How can you tell if your are compiling for AVR?

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Hi all,

I'm writing some "portable" C code that will be shared between an AVR and another CPU architecture. Alas, the portable version of what I am trying to accomplish is generating unreasonably long assembly code for an 8-bit micro.

I need to tell by preprocessor macro if the target CPU is an AVR (not some specific part, but AVR in general). This way I can write 8-bit optimized code for that case.

Such a macro must exist - what is its name?

- kwr

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If its gcc, then its in the makefile but you need to refer to a specific part number.

You will probably NOT be able to get away with a single program that works for ALL AVRs. At the very least, register names change. For some registers, bit names have changed. It will be a challenge.

Jim

 

Until Black Lives Matter, we do not have "All Lives Matter"!

 

 

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kwr wrote:
I need to tell by preprocessor macro if the target CPU is an AVR (not some specific part, but AVR in general).

You can use the switch -dM to get a list of all preprocessor macros that are defined.

It appears that any of the macros below might be useful for your purposes.

AVR
__AVR
__AVR_ARCH__
__AVR__

Don Kinzer
ZBasic Microcontrollers
http://www.zbasic.net

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dkinzer - thanks, that is what I was looking for

ka7ehk - simply looking for C-source compatability. I'll be compiling the same code on ARM as a shared library for message passing.

FWIW - here is my problem:

I need to marshal / unmarshal little-endian 32-bit values from an array of bytes. On AVR this is trivial - cast the byte pointer to uint32_t and dereference. On ARM I am worried about word-aligned access and (well, not in my case) endianness.

So my code is like this now:

uint32_t to_dword(uint8_t *bytes)
{
#if AVR
  return *(uint32_t *)bytes;
#else
  return
    (uint32_t)bytes[0] |
    (uint32_t)bytes[1] << 8 |
    (uint32_t)bytes[2] << 16 |
    (uint32_t)bytes[3] << 24;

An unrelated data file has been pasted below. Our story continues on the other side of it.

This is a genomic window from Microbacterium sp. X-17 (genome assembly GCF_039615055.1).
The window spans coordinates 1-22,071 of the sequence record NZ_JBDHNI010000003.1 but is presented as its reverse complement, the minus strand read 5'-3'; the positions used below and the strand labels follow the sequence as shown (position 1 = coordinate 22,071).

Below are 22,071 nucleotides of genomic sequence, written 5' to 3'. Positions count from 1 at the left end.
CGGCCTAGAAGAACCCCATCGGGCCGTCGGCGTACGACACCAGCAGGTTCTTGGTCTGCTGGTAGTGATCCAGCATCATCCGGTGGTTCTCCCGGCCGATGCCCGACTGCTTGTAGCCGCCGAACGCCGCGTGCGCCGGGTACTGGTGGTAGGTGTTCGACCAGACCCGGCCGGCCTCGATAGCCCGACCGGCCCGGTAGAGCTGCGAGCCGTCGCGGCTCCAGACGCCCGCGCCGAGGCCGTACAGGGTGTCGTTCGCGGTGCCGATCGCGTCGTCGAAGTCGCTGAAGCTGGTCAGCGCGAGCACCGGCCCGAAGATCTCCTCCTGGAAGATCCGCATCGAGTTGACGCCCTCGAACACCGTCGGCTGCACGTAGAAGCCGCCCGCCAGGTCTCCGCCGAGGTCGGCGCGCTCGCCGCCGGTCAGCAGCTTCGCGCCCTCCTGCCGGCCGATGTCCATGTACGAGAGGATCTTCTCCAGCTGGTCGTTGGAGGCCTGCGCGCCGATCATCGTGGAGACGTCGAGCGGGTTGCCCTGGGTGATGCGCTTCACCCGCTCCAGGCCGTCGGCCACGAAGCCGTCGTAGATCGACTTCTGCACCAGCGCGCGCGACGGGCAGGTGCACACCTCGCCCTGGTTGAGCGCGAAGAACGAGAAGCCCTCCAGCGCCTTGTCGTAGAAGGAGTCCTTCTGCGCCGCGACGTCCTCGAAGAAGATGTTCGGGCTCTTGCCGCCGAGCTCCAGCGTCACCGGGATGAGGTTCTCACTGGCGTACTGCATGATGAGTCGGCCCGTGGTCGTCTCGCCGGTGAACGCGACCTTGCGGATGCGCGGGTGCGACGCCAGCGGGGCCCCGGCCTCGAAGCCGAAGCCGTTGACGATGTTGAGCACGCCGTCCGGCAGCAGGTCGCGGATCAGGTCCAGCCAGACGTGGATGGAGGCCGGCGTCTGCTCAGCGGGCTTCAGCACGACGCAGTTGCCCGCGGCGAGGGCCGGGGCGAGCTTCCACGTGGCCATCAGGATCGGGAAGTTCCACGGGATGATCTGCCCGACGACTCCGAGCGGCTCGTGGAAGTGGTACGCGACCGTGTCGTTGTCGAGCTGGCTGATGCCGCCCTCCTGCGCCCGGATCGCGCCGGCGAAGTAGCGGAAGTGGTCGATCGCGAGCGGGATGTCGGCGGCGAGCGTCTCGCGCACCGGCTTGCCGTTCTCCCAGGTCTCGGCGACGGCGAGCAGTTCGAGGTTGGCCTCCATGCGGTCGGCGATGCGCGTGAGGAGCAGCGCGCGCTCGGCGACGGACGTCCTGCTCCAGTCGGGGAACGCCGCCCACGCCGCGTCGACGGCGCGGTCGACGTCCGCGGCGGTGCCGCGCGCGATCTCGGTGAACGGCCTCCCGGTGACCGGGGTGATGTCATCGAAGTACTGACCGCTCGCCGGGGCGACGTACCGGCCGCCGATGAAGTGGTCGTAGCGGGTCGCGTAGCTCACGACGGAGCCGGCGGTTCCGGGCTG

#endif
}

The non-AVR version of this compiled for AVR is pretty huge.

Anybody got a better way?

- kwr

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kwr wrote:
The non-AVR version of this compiled for AVR is pretty huge. Anybody got a better way?

This may be a place where inline assembly code will be helpful. Are you using gcc for the ARM as well?

Don Kinzer
ZBasic Microcontrollers
http://www.zbasic.net

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Using gcc on both.

The "AVR" part of my example is not too big at all. Not worth it for me to do in assembly code. I would like to only support a single version of the code, however the code that will work on both CPUs (and x86, et. al.) is what comes out bad when compiled for AVR.

Maybe there is some way to write that code so the optimizer makes it turn out well. If there is a way, I have not found it.

- kwr

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kwr wrote:
I need to marshal / unmarshal little-endian 32-bit values from an array of bytes. On AVR this is trivial - cast the byte pointer to uint32_t and dereference. On ARM I am worried about word-aligned access and (well, not in my case) endianness.

So my code is like this now:

uint32_t to_dword(uint8_t *bytes)
{
#if AVR
  return *(uint32_t *)bytes;
#else
  return
    (uint32_t)bytes[0] |
    (uint32_t)bytes[1] << 8 |
    (uint32_t)bytes[2] << 16 |
    (uint32_t)bytes[3] << 24;
#endif
}


For the test, iI'd try something like
if( sizeof struct { char c; uint32_t u32 } == 1 + sizeof(uint32_t) )

The condition is a compile-time constant that should be optimized away.

The non-AVR code might be a challenge to the optimizer.
Whether this is better depends on the optimizer:
uint32_t retval=bytes[3];
retval<<=8;
retval|=bytes[2];
...
return retval;

If you don't mind restricting yourself to gcc,
you can use an extension to inquire about the alignment of uint32_t.
I think that you can also use an extension to specify a byte-aligned uint32_t,
but I'm not sure whether the extension will allow a decrease in alignment.
The most thorough way to do it is with the configuration script.
Test whether the short version crashes.
If it does, use the long version.
This will catch the case where unaligned uint32_t's can be handled by the hardware,
but the compiler won't generate them, probably because they are slow.

There is also the possibility of using the big code on platforms you don't recognize,
the small code on platforms on which it will work
and other code, possibly even inline assembler on other platforms.

Iluvatar is the better part of Valar.

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kwr wrote:
Using gcc on both.

The "AVR" part of my example is not too big at all. Not worth it for me to do in assembly code. I would like to only support a single version of the code, however the code that will work on both CPUs (and x86, et. al.) is what comes out bad when compiled for AVR.

Maybe there is some way to write that code so the optimizer makes it turn out well. If there is a way, I have not found it.

You can use the attribute packed to make gcc fetch an unaligned 4-byte integer.
If the endianness is correct, you are done.

Iluvatar is the better part of Valar.